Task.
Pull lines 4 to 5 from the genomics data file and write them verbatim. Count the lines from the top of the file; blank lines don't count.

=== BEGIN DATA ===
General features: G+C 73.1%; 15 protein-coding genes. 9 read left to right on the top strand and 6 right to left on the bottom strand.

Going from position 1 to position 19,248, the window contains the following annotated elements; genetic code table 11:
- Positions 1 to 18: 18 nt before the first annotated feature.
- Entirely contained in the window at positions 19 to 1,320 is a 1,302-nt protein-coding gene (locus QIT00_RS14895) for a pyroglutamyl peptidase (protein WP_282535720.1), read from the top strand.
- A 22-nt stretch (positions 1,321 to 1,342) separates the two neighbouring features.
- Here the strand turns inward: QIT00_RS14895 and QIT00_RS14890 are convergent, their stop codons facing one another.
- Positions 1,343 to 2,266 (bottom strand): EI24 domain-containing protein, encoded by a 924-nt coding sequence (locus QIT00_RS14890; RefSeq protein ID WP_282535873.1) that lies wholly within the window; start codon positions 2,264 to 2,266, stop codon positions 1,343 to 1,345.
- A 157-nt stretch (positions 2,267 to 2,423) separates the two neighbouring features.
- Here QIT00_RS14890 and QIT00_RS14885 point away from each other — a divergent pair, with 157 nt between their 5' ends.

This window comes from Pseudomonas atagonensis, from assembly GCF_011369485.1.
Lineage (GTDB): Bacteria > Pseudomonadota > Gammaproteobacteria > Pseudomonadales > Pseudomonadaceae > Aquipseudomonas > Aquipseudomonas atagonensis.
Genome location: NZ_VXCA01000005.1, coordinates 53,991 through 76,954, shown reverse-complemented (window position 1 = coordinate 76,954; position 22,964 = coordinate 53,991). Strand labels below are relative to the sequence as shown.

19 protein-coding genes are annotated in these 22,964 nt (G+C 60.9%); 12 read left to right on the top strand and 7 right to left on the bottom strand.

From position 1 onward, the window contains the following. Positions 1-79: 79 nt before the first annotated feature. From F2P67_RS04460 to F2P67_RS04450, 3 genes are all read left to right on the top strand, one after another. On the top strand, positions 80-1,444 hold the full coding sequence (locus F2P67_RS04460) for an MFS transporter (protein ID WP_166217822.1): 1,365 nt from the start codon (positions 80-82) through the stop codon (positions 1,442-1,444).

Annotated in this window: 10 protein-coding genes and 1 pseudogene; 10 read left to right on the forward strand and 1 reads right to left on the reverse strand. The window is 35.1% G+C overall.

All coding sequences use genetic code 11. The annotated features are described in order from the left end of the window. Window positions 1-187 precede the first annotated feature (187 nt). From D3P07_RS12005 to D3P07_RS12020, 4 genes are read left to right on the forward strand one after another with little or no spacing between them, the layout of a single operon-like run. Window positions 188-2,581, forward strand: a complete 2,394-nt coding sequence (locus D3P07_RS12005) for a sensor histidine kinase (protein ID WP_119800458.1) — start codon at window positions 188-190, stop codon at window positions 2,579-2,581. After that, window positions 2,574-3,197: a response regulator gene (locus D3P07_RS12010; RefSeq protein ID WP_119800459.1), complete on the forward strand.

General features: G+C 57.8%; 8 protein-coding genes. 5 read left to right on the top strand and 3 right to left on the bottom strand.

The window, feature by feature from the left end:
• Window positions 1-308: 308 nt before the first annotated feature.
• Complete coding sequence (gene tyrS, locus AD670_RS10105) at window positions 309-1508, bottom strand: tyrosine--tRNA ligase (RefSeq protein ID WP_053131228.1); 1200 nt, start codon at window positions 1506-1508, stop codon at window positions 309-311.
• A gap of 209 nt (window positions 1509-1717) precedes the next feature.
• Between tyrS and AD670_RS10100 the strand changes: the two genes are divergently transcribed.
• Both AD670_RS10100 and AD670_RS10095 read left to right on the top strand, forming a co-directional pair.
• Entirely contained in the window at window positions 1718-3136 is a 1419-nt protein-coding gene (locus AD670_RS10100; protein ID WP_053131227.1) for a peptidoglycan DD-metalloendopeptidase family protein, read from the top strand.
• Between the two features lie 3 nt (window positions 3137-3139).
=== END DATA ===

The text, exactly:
- Entirely contained in the window at positions 19 to 1,320 is a 1,302-nt protein-coding gene (locus QIT00_RS14895) for a pyroglutamyl peptidase (protein WP_282535720.1), read from the top strand.
- A 22-nt stretch (positions 1,321 to 1,342) separates the two neighbouring features.